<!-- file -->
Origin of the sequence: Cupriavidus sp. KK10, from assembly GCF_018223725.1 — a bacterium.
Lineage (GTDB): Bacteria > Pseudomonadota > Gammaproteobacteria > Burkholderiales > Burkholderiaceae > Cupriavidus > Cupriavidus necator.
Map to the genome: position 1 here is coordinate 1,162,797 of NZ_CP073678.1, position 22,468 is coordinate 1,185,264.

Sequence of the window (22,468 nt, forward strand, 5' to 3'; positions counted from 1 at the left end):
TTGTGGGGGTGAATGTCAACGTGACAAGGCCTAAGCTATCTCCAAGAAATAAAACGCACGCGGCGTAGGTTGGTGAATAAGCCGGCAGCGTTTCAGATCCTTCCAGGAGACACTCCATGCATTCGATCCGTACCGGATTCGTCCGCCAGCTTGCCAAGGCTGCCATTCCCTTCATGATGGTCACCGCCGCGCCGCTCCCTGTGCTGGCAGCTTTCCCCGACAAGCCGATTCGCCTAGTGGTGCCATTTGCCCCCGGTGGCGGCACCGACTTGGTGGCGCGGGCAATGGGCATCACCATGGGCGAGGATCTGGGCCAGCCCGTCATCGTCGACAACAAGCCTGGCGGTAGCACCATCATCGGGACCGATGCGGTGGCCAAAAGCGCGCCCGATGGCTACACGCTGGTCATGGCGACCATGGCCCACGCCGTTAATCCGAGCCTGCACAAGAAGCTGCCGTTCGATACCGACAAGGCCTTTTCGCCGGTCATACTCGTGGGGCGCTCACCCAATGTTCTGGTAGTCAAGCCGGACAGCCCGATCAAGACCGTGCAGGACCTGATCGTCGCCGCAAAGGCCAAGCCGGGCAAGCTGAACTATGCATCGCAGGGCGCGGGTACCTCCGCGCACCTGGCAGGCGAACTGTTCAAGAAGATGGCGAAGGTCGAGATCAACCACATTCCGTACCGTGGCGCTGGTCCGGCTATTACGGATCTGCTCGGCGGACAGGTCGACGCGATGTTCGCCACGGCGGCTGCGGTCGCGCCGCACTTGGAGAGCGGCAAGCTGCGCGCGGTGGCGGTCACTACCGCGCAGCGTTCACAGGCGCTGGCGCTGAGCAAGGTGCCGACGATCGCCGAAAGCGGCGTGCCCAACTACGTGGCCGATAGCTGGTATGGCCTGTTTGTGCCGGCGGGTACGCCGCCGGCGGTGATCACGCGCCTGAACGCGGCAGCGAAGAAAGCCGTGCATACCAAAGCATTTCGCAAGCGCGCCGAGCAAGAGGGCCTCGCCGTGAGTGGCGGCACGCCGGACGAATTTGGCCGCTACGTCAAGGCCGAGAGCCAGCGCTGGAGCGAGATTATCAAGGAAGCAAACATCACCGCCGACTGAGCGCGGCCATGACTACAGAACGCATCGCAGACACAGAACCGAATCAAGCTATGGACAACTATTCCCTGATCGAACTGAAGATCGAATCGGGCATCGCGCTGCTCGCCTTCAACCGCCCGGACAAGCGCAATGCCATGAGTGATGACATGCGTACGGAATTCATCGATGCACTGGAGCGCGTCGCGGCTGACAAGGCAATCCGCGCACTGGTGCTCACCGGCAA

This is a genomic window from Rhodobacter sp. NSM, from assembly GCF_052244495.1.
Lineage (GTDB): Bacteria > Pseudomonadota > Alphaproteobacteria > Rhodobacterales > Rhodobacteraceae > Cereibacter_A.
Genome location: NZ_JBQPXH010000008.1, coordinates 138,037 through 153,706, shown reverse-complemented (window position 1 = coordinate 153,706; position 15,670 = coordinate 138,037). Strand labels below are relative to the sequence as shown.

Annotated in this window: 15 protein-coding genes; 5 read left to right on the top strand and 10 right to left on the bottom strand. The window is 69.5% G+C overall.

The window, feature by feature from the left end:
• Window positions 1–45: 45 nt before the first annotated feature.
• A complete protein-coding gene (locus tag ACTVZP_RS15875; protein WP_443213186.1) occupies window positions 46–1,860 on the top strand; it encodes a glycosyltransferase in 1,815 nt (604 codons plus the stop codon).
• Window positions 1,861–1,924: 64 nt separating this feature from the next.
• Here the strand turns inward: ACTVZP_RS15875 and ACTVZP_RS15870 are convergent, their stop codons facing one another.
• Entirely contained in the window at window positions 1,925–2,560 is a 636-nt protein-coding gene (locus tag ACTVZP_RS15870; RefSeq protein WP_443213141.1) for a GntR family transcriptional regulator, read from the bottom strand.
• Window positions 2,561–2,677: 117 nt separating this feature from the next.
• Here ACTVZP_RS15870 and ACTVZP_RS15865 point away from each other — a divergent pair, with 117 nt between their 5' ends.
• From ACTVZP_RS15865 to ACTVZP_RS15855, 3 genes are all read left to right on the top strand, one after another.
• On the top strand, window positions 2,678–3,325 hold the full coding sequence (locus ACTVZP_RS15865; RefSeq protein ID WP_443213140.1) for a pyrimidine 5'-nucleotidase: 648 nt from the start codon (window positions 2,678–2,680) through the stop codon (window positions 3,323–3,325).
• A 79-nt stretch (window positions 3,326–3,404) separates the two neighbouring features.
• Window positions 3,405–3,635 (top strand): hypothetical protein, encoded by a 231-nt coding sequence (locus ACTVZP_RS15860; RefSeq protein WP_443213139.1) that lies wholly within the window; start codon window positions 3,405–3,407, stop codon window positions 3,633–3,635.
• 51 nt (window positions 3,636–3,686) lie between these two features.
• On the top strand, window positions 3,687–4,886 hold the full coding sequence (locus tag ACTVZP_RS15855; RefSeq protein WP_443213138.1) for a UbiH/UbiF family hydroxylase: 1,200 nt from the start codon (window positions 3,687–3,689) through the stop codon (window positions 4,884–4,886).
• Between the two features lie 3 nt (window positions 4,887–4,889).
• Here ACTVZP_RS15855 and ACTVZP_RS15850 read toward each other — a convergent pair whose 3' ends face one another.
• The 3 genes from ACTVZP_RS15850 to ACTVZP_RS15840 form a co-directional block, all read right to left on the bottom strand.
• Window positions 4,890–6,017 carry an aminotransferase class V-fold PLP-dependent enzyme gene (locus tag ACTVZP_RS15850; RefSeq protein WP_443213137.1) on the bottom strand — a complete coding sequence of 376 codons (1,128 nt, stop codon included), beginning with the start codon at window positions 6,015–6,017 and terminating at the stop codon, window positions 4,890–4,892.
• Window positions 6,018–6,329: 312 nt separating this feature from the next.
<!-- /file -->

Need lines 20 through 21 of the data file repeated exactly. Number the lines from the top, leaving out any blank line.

• A 79-nt stretch (window positions 3,326–3,404) separates the two neighbouring features.
• Window positions 3,405–3,635 (top strand): hypothetical protein, encoded by a 231-nt coding sequence (locus ACTVZP_RS15860; RefSeq protein WP_443213139.1) that lies wholly within the window; start codon window positions 3,405–3,407, stop codon window positions 3,633–3,635.